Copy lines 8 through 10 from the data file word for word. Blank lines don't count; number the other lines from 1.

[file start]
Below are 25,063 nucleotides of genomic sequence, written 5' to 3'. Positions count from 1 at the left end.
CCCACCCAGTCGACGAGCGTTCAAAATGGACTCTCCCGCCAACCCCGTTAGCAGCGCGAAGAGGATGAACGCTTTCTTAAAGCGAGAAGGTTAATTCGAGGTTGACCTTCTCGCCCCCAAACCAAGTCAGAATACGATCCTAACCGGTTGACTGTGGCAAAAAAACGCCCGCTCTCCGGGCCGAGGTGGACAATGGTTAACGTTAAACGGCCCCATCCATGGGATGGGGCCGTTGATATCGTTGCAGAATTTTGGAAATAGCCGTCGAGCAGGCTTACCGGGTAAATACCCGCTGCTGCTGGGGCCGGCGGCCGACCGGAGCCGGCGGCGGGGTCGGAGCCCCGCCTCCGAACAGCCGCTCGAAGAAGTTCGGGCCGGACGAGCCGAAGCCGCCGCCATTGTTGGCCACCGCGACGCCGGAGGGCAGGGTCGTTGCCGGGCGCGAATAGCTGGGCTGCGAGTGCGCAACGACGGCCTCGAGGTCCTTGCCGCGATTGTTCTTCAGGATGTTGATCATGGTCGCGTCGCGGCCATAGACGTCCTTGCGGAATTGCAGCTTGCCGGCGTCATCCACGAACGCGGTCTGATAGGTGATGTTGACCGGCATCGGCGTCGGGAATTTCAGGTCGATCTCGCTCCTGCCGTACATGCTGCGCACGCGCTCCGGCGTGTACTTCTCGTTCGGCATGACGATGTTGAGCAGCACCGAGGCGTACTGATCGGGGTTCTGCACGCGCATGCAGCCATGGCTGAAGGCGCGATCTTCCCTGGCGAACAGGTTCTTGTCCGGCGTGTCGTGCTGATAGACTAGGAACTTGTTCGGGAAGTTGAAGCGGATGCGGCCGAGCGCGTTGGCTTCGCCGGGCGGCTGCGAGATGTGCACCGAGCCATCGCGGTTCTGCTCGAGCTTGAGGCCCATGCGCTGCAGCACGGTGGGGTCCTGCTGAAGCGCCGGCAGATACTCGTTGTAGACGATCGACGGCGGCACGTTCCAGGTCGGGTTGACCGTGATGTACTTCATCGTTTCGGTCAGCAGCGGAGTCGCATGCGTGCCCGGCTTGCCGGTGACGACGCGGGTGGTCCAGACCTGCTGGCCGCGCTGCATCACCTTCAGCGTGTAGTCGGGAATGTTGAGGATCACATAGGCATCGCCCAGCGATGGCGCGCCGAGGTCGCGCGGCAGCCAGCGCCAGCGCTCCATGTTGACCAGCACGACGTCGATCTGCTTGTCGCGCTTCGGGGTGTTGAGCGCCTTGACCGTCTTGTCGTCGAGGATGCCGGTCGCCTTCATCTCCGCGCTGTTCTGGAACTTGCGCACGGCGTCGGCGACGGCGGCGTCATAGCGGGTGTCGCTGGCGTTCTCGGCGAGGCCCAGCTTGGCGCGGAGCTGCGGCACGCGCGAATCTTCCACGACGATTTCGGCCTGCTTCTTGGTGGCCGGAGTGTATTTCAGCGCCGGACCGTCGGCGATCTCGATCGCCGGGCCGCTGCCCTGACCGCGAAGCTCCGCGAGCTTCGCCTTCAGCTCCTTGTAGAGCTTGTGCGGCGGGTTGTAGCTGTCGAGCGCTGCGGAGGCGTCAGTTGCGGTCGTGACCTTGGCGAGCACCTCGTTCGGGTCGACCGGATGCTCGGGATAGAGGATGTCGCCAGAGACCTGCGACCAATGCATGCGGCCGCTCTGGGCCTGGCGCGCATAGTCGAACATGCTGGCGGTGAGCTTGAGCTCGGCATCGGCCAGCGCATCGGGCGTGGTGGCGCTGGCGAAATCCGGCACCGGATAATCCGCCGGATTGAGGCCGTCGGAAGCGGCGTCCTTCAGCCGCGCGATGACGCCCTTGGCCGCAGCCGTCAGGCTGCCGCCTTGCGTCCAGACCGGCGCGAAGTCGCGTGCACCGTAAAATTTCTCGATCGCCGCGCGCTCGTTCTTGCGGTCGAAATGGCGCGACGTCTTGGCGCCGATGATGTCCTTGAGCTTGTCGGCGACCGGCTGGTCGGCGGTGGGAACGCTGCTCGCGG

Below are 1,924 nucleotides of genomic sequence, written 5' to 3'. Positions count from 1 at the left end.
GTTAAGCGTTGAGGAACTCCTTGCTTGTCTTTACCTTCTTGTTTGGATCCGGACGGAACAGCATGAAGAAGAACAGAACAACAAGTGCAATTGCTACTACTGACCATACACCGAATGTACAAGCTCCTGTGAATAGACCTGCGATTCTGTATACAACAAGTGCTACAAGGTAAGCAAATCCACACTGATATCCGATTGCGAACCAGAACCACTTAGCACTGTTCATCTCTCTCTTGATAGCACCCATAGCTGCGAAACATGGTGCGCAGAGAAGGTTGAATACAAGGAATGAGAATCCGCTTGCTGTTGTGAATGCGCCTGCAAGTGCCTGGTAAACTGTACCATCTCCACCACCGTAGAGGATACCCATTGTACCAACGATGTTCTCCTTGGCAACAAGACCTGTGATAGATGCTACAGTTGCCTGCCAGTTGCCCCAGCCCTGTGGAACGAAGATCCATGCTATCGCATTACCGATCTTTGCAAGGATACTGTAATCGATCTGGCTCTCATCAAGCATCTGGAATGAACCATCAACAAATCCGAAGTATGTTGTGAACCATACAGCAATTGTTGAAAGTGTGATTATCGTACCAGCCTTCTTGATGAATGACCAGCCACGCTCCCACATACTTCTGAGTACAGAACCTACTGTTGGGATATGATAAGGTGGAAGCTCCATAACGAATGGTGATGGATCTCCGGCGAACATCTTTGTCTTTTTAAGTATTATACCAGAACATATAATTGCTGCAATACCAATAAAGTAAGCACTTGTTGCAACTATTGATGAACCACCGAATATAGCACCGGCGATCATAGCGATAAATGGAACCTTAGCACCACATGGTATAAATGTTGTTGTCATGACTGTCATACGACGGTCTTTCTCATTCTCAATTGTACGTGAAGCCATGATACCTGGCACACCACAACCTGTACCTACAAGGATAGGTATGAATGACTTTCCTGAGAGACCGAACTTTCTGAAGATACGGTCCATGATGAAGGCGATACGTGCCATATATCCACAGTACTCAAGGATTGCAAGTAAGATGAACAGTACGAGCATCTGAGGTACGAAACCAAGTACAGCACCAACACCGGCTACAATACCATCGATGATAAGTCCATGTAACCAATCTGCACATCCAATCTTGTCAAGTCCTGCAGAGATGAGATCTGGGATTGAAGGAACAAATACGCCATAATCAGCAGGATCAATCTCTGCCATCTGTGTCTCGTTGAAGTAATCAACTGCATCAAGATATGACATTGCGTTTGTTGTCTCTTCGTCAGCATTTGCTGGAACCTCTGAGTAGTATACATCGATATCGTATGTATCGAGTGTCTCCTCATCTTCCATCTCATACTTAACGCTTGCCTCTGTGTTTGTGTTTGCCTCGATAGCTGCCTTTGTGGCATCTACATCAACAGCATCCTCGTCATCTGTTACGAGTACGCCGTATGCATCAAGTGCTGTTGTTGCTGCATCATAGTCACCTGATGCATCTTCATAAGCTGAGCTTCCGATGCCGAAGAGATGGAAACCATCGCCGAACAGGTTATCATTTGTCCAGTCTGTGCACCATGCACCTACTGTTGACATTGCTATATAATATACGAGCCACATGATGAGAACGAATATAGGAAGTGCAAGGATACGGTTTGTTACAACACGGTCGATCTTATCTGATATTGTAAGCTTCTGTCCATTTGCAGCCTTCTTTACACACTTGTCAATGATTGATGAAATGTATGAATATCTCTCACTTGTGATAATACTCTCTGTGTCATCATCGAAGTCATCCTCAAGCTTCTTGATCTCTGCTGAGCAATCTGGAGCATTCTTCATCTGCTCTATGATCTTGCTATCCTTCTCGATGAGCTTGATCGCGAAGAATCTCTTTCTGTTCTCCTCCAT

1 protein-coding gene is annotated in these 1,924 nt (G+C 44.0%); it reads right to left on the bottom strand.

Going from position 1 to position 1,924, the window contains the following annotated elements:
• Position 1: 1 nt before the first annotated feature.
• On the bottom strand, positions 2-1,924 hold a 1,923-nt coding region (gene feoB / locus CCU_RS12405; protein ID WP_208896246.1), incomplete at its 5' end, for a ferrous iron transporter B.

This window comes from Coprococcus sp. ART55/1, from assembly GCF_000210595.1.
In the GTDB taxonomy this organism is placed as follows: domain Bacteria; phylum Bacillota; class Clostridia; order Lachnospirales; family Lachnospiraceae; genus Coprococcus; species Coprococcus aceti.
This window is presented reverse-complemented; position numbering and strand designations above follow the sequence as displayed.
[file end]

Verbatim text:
• On the bottom strand, positions 2-1,924 hold a 1,923-nt coding region (gene feoB / locus CCU_RS12405; protein ID WP_208896246.1), incomplete at its 5' end, for a ferrous iron transporter B.

This window comes from Coprococcus sp. ART55/1, from assembly GCF_000210595.1.
In the GTDB taxonomy this organism is placed as follows: domain Bacteria; phylum Bacillota; class Clostridia; order Lachnospirales; family Lachnospiraceae; genus Coprococcus; species Coprococcus aceti.